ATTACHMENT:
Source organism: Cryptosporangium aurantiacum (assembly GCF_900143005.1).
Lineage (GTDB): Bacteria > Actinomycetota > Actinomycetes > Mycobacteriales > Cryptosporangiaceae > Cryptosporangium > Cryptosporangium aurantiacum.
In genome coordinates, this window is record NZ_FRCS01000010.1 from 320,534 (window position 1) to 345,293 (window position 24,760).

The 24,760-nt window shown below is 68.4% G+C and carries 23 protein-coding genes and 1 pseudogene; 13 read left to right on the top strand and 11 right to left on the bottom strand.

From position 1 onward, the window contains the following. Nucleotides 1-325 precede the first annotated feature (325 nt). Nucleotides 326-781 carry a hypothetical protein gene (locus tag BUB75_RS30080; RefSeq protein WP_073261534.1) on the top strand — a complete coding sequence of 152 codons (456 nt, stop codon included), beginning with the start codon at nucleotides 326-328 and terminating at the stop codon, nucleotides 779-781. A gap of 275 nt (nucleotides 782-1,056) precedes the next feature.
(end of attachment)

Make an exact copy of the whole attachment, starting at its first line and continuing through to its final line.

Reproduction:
Source organism: Cryptosporangium aurantiacum (assembly GCF_900143005.1).
Lineage (GTDB): Bacteria > Actinomycetota > Actinomycetes > Mycobacteriales > Cryptosporangiaceae > Cryptosporangium > Cryptosporangium aurantiacum.
In genome coordinates, this window is record NZ_FRCS01000010.1 from 320,534 (window position 1) to 345,293 (window position 24,760).

The 24,760-nt window shown below is 68.4% G+C and carries 23 protein-coding genes and 1 pseudogene; 13 read left to right on the top strand and 11 right to left on the bottom strand.

From position 1 onward, the window contains the following. Nucleotides 1-325 precede the first annotated feature (325 nt). Nucleotides 326-781 carry a hypothetical protein gene (locus tag BUB75_RS30080; RefSeq protein WP_073261534.1) on the top strand — a complete coding sequence of 152 codons (456 nt, stop codon included), beginning with the start codon at nucleotides 326-328 and terminating at the stop codon, nucleotides 779-781. A gap of 275 nt (nucleotides 782-1,056) precedes the next feature.